• Can you imagine a future without gambling?
    FR: Gambling is as old as the history of humanity and I am sure it will always be part of people’s lives. There are several theories about why people like to gamble, but ultimately it provides entertainment to millions and millions of individuals. I like to imagine a future without problem gambling, instead, and am confident that technology and research will make it possible.
  • Do you think companies should do more in the field of Responsible Gaming?
    FR: Most definitely. Over the last years there has been a lot of academic research on problem gambling, the causes and the possible ways and tools to minimise and eventually prevent it. Nevertheless, there still seems to be some reluctance from all companies to proactively experiment those tools, and, most importantly, to share the results of their own research with the rest of the industry. This is, I believe, due to extreme competition, costs issues and maybe the legacy of the “.com” era. Regulators, especially in the most mature markets like the UK, are trying to encourage the industry to be more effective, but without a genuine and indeed proactive commitment there is the risk that the public perception of the sector will further worsen in the future.
  • Several countries are shifting toward stricter regulations. Do you think the trend will continue?
    FR: Unless there is a change a pace in the industry approach towards responsible gambling, restrictions will be the only policy tool that governments use to try to quickly and visibly address the growing public concern. Unfortunately, I am afraid that those won’t solve the problem, as they risk pushing players back to the unregulated sector, where no control nor enforcement can be carried out by the State.
  • Do you think gambling ban is a solution for tackling gambling addiction?
    FR: I don’t think so. It would just steer vulnerable people towards the illegal gambling offer, which, as mentioned, cannot be controlled or educated. It would also remove an activity that is enjoyed responsibly by the vast majority of players. The usual comparison is with alcohol: enjoyed by most consumers, a serious problem for some, prohibition did not work.
  • So how can long term sustainability be achieved?
    FR: The first internet browser appeared in 1994, immediately followed by the first online casino, years before the likes of Amazon, Google and Facebook were launched. The use of internet for gambling was inevitable, given the natural demand for this service. But I firmly believe that internet is more an opportunity than a threat when it comes to protecting vulnerable individuals. Unlike retail gambling, online gambling is not anonymous, and nowadays identification procedures are more and more sophisticated and effective. A correct identification let operators (and regulators) to precisely track all players’ gambling activity, which, in turn, allows them to detect and even predict the onset of risky behaviours. Artificial intelligence is proving very helpful in performing this kind of monitoring. In the future, AI could be also used to interact with those players in a personalised and efficient way, for instance by employing chatbots or conversational agents that use cognitive behavioural therapy (CBT) to teach people to identify, question, and change their thoughts and behaviours related to gambling. The use of CBT in problem gambling treatment is being studied, for instance, by The Centre for Addiction and Mental Health in Canada with promising results.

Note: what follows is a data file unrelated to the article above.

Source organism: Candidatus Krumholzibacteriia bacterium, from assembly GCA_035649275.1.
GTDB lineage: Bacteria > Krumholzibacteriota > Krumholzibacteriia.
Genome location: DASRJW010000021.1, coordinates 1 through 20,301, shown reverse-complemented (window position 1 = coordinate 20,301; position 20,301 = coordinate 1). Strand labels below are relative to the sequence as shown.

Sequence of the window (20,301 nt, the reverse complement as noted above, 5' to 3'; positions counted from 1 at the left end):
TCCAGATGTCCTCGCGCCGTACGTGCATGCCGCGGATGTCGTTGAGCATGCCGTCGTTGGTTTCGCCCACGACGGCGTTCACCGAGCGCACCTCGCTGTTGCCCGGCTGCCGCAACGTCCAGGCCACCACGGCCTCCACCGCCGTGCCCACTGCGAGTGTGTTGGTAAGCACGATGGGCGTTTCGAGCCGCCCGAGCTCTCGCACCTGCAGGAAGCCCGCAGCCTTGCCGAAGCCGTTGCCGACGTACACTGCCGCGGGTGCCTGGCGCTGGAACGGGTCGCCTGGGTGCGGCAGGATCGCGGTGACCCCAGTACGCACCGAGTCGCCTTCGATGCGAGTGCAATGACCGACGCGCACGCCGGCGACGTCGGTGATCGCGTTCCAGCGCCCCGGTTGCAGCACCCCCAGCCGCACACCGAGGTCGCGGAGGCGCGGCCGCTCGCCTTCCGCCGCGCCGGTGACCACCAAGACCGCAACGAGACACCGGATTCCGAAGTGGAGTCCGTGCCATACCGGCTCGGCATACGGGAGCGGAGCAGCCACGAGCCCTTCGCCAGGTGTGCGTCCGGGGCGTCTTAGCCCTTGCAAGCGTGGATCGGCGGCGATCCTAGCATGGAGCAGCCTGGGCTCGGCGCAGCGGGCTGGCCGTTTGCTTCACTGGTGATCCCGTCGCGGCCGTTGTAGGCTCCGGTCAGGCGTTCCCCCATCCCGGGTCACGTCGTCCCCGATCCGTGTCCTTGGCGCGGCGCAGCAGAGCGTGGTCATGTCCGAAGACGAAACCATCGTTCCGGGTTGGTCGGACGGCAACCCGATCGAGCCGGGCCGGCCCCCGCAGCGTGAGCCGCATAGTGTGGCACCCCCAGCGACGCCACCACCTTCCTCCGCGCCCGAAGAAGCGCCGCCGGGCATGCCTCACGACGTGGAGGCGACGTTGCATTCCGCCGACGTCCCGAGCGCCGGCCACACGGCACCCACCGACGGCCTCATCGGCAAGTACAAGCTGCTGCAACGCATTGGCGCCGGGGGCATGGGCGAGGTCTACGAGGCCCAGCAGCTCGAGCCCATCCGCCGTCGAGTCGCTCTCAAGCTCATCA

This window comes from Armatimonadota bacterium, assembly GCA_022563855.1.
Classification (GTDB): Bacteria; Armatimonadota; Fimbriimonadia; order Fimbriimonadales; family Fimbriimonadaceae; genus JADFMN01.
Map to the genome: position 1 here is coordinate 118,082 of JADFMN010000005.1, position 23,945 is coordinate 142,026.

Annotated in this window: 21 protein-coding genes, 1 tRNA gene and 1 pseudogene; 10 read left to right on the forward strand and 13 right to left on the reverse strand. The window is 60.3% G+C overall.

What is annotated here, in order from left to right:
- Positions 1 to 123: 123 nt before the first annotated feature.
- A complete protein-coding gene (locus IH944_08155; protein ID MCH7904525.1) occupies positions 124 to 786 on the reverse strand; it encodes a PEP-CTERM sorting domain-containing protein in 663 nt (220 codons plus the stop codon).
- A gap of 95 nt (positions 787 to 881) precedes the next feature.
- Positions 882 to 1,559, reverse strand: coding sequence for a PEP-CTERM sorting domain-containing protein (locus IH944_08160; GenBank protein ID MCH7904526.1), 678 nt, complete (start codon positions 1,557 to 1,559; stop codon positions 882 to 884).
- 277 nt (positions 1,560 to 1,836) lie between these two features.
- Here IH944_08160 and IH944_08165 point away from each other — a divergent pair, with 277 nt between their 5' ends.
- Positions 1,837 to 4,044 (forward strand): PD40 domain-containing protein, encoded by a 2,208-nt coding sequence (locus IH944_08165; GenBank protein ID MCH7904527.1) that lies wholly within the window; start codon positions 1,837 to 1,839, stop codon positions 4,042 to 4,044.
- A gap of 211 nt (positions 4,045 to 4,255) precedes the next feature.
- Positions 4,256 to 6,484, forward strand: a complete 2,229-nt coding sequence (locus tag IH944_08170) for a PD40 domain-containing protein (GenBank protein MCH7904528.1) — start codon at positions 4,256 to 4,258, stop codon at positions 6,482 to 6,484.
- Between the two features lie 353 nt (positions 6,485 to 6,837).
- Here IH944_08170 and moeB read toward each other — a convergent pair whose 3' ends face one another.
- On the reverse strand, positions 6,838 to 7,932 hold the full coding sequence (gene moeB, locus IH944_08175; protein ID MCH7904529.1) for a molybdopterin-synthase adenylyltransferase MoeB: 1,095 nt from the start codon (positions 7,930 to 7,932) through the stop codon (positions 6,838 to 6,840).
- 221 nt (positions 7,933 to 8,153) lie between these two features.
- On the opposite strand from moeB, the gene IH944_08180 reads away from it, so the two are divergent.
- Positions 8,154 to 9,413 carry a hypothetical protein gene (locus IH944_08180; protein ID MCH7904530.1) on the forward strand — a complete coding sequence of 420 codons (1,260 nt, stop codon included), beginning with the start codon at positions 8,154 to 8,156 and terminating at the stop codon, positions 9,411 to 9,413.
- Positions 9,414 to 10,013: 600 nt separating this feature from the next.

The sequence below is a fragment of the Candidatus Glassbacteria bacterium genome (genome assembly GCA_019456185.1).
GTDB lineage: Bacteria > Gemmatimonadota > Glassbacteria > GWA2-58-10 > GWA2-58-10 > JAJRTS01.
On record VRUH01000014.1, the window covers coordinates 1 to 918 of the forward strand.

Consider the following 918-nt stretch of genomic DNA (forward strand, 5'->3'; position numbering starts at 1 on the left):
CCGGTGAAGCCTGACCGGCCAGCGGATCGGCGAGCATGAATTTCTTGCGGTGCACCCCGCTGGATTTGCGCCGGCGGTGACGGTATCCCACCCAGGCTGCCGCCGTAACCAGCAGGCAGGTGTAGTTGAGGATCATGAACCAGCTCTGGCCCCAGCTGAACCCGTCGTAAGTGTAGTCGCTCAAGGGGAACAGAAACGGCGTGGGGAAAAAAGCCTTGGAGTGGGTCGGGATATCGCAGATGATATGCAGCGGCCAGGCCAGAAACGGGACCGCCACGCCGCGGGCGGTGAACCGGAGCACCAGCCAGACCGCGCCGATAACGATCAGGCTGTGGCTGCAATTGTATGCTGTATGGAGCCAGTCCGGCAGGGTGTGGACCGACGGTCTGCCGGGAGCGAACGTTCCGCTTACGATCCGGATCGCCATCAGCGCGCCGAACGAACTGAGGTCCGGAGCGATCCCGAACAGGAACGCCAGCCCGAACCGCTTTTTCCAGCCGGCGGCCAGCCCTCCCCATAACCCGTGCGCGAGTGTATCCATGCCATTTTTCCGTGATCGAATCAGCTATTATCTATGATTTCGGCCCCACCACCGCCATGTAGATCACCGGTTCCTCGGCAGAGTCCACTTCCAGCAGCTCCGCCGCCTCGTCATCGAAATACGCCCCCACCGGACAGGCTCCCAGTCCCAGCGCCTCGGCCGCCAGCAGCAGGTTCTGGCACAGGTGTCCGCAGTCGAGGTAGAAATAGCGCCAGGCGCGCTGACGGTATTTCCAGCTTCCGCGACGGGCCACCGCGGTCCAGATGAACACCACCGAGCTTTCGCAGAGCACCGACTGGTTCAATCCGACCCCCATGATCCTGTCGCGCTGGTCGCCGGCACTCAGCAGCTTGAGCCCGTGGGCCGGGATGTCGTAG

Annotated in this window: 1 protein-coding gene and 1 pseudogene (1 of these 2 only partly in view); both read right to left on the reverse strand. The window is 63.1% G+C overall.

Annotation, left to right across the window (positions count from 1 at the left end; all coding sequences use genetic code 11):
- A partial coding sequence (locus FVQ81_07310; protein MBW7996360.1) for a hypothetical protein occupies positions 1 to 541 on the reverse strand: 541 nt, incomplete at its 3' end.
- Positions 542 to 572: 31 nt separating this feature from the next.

• If you had one sentence to convince world leaders to legalize gambling in their country, what would you tell them?
    FR: Let your citizens, who are already gambling illegally, do it in plain sight, so that you can better protect the vulnerable ones.
  • What would you tell young talents that are thinking to start a career in the industry?
    FR: Be prepared to face a lot of – often justified – criticism from the wider society and use your talent and fresh ideas to improve the industry from the inside, driving it to a more sustainable and responsible way of doing business.
  • What would you tell your teenager child if you notice they start to show excitement toward gambling?
    FR: I would explain him that, while gambling is not negative per se, for some people it may transform into a very serious issue. I would show him some videos about stories of problem gambling and advise him to way until he turns 18 before trying to understand better himself and his own attitude towards gambling.
  • What advice would you give to current gamblers?
    FR: Every now and then take the time to ask yourself, seriously, if you really have fun while gambling. If you don’t have a clear and unambiguous answer to that question, seek advice, talk to someone, even a friend. Also, set your spending and time limits when you head is cool, and stick to it.
  • Thank you very much for your time, Francesco!
    FR: My pleasure, thank you for the opportunity to share my thoughts!

Maurizio Savino